DETROIT -- Emmitt Smith believes Hall of Fame voters are
holding Michael Irvin's personal problems against him.
And he's incensed by it.
Smith, the NFL's career rushing leader and eligible for the Hall
in four more years, campaigned vigorously Friday for his former
Dallas Cowboys teammate.
Irvin, who works as a football analyst for ESPN, is on the ballot for the second time, and election results
will be announced Saturday. Smith senses the wide receiver didn't
get in last year because of Irvin's off-field trouble.
"But you're going to try to bring this personal side of it?"
Smith said. "This is what he's done off the field -- what has that
got to do with what he's done on the football field?"
Pounding his finger on a table and emphasizing every single
word, Smith made his point.
"This is the Pro Football Hall of Fame, not the Life Hall of
Fame. His stats are what they are. They are not going to change."
"There should be a set criteria in terms of understanding …
what it takes to get to the Pro Football Hall of Fame. If you're an
athlete and you've got credentials like Michael Irvin -- Pro Bowls,
records, Super Bowls, all those things -- if you stack up against
that, whoever the panel is, somebody needs to sign off on it."
Irvin was arrested in November for an outstanding warrant on an
unpaid speeding ticket, then charged with misdemeanor possession of
drug paraphernalia after police searched his car.
In 1996, Irvin pleaded no contest to felony cocaine possession
in exchange for four years of deferred probation, a $10,000 fine
and dismissal of misdemeanor marijuana possession charges. He also
was arrested on drug possession charges in 2000, but they were
Irvin is one of 15 finalists for Saturday's election. Also on
the ballot is the other member of the Cowboys' Triplets,
quarterback Troy Aikman, in his first year of eligibility.
Other finalists are Harry Carson, L.C. Greenwood, Russ Grimm,
Claude Humphrey, Bob Kuechenberg, Art Monk, Derrick Thomas and Gary
Zimmerman. John Madden and Rayfield Wright are senior candidates.
Three to six of the finalists will be selected for the class of
2006 and will be inducted in Canton, Ohio, on the weekend of Aug.
A 39-member panel will vote on the finalists. A candidate must
get 80 percent of the vote to be elected. If fewer than three get
80 percent, the candidate with the next highest percentage will be
Smith, who should be a slam-dunk for enshrinement when eligible,
doesn't like the secrecy of the voting.
"If you're going to sit there behind closed doors and not show
your face and not tell people who you voted for, shame on you," he
said. "Shame on you for a lot of reasons, because No. 1 if you're
man or woman enough to make a vote against a person, you should be
man or woman enough to tell someone why you did it. That's the part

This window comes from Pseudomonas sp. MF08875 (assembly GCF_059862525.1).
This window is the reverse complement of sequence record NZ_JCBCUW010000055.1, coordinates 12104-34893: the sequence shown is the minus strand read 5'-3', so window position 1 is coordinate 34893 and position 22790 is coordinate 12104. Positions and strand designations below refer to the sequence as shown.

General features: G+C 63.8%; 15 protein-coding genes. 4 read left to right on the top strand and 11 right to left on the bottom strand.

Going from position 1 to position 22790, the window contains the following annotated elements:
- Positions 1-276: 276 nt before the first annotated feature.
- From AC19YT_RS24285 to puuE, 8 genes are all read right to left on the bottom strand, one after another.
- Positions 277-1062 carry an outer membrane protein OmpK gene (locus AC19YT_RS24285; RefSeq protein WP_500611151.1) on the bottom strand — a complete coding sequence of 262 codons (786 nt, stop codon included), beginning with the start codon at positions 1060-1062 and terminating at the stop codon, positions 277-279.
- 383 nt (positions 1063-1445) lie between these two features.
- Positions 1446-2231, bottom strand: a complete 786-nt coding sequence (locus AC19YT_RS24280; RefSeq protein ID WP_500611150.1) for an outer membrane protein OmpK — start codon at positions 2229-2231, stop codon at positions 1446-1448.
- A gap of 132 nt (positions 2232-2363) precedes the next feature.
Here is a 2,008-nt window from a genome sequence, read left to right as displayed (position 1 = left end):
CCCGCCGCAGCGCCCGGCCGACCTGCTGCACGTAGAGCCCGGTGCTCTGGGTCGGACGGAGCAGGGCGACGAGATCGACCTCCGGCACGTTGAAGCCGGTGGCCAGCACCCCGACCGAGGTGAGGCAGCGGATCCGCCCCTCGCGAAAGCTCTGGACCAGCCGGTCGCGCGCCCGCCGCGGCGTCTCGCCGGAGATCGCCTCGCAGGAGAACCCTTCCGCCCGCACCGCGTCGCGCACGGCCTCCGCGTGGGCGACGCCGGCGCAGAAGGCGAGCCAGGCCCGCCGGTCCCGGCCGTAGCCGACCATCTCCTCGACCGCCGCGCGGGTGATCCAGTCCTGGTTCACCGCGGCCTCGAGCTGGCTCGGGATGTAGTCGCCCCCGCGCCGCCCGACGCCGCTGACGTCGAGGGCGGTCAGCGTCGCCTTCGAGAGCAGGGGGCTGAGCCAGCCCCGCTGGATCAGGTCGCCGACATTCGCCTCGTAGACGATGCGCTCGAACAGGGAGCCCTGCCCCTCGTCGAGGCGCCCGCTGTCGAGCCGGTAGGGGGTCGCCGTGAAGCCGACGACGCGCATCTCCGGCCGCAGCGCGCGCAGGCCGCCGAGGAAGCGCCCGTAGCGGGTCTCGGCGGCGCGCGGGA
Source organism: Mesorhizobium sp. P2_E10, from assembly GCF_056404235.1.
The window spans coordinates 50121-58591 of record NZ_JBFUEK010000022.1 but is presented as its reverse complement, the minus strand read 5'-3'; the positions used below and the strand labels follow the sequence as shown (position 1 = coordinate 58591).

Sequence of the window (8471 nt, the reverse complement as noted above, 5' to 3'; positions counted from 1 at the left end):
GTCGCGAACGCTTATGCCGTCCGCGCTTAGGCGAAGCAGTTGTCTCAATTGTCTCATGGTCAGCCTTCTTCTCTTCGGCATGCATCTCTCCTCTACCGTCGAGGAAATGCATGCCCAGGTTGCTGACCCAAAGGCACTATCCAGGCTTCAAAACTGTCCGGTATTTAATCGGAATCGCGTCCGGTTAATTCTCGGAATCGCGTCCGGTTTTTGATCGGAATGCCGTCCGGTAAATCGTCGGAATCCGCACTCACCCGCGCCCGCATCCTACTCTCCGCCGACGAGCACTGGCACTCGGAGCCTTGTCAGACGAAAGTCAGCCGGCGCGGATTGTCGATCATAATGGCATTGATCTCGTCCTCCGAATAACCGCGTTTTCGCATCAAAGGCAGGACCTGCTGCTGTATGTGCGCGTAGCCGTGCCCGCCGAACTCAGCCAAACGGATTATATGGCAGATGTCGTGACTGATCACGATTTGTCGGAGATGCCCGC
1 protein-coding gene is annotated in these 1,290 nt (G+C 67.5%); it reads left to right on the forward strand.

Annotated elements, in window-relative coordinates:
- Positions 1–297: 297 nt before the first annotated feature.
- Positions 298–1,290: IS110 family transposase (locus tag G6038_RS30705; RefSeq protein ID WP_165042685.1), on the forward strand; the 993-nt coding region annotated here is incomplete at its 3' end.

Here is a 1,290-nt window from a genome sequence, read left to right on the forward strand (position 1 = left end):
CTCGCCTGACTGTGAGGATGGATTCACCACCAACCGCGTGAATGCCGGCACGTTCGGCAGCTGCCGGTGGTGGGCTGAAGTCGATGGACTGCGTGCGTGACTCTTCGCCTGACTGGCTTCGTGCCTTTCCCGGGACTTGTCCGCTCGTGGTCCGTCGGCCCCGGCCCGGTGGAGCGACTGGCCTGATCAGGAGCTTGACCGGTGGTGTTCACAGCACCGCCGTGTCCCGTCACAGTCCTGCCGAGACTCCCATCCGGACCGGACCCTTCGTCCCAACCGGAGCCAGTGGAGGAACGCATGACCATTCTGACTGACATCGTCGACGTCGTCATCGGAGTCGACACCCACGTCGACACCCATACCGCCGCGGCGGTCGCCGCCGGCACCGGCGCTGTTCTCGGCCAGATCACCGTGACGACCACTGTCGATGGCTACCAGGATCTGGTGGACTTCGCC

for me that's totally disappointing.
"A player should be honored to be here. And when you start
seeing stuff like this, what honor is there? Some people get
snubbed because of what? Nobody knows. Everybody's behind closed
doors still making their vote. Still walking up to the player's
face and smiling in their face and talking behind their back at the
same time, that's not cool."
Last year, Aikman campaigned for Irvin, who set a record with 11
100-yard receiving games in 1995, when the Triplets won their third
Super Bowl. He finished his career with 750 receptions for 11,904
yards and 65 touchdowns.
"If we went in together it would mean a lot," Aikman said.
"I'm biased. If there was ever a receiver that had a Hall of Fame
career, in my opinion it's Michael Irvin."
This year, Aikman and White appear the front-runners for
"I played it to win championships and win as many games as I
could," Aikman said. "I feel like I did it as well as anybody
that's played the game. I'm happy that we won three world
White, who suffered from sleep apnea and sarcoidosis, died Dec.
26, 2004, at age 43. Considered one of the great defensive ends of
his era, he was the career sacks leader with 198 when he retired.
White also was the first major free agent to sign with the
Packers, in 1993. That helped turn the storied franchise back into
winners, and he won the 1997 Super Bowl with Green Bay.
Moon could become the first black quarterback in the hall.
"It would solidify everything that's been talked about the
position back in the '60s and '70s, when blacks first wanted to
play that position," said Moon, who played for Houston, Minnesota,
Seattle and Kansas City in the NFL after starring in the CFL.
"All the stereotypes that were out there -- that we couldn't
lead, that we couldn't think, that we couldn't throw the football --
all the different things that were talked about us … if you can
get into this elite group as the best ever who played the game at
quarterback, then those questions can all be answered."